tests would have the potential to assist in bridging a gap between skills taught in classes
and skills tested in entrance examinations, and between goals of the guidelines and assessment policy.
Results from test trials undertaken by junior high school students showed that all
items except one fitted Rasch measurement, indicating that items on each task were
effective in assessing the target construct. However, results also showed that the four
tasks frequently used by English teachers were different in terms of difficulty. This means
that students who undertake a variety of difficult tasks might not be assessed
appropriately. Given that variables, including rater behavior and interlocutors, are inherent
in performance tests, difficulty of tasks needs to be relatively equal in order to reduce
variables. A concept of 'task bank', presented by Brindley (2001), could have important
implications for the introduction of formal speaking tests in entrance examinations.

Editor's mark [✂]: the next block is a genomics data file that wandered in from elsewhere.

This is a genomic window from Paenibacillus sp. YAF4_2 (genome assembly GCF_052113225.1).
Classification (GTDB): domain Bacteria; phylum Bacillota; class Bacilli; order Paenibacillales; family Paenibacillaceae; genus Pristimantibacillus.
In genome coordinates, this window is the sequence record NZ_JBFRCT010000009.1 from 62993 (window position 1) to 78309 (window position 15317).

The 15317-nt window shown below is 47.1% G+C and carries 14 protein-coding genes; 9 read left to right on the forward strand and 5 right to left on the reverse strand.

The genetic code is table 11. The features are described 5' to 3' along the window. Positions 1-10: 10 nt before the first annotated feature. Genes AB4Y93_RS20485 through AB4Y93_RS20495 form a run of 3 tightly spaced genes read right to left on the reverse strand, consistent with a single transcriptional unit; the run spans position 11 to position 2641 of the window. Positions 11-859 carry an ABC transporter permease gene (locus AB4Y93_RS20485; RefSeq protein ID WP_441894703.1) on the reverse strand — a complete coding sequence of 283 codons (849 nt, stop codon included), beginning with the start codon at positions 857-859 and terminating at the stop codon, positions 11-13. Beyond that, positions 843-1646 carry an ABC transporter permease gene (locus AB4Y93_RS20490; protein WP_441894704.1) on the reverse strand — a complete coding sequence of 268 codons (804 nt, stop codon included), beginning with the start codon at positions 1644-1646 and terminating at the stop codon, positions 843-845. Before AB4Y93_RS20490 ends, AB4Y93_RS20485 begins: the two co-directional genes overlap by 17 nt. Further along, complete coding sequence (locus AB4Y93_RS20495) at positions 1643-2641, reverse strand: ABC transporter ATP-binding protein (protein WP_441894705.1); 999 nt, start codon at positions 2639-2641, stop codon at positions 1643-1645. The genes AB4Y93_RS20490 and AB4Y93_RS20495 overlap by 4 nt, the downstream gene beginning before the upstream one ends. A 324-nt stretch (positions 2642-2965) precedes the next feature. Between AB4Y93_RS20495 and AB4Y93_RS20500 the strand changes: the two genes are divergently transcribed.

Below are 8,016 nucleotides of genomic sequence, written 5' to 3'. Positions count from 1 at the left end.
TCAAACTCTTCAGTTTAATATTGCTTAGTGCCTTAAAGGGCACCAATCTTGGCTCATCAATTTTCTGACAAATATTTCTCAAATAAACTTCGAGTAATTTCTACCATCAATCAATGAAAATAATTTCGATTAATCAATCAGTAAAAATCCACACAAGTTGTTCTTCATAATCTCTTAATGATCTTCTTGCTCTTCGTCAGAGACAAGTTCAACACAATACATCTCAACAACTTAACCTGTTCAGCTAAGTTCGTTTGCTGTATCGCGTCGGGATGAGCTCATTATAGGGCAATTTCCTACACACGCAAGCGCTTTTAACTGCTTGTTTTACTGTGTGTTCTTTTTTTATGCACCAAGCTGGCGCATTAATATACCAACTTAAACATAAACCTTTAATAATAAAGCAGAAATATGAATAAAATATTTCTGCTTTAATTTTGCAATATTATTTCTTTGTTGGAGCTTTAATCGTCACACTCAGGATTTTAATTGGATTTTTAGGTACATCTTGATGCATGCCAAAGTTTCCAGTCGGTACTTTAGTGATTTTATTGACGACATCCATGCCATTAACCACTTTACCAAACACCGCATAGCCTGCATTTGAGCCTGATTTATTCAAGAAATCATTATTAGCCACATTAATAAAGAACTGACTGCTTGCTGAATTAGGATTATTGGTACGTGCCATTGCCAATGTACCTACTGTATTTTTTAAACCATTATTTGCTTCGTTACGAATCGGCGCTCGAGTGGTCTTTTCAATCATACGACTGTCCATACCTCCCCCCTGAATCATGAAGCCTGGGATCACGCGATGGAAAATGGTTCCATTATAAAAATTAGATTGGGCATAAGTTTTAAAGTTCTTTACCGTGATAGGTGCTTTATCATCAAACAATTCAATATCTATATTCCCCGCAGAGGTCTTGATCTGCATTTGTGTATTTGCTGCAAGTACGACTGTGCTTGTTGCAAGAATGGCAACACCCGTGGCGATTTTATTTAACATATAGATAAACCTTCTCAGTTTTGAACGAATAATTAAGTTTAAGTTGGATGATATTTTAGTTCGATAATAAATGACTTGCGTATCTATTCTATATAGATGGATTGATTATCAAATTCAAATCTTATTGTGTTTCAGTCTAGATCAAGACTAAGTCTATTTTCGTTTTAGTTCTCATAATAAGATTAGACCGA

Implications for this study are that speaking tasks used in a classroom need to
be trialled, and also investigated with Rasch measurement, given that school-based
assessment represents half of selection procedures for students who wish to enter senior
high schools. In junior high school contexts, a role play task bank, such as shopping
situation, inviting friends to a party, or giving directions to a stranger could be developed.
In order to not only administer speaking tests in a high stakes context, but also to enable
teacher implemented assessment to be comparable across schools, it would be necessary
to investigate tasks with Rasch techniques, based on empirical data, and to build up a
'task bank' with a relatively consistent quality of tasks.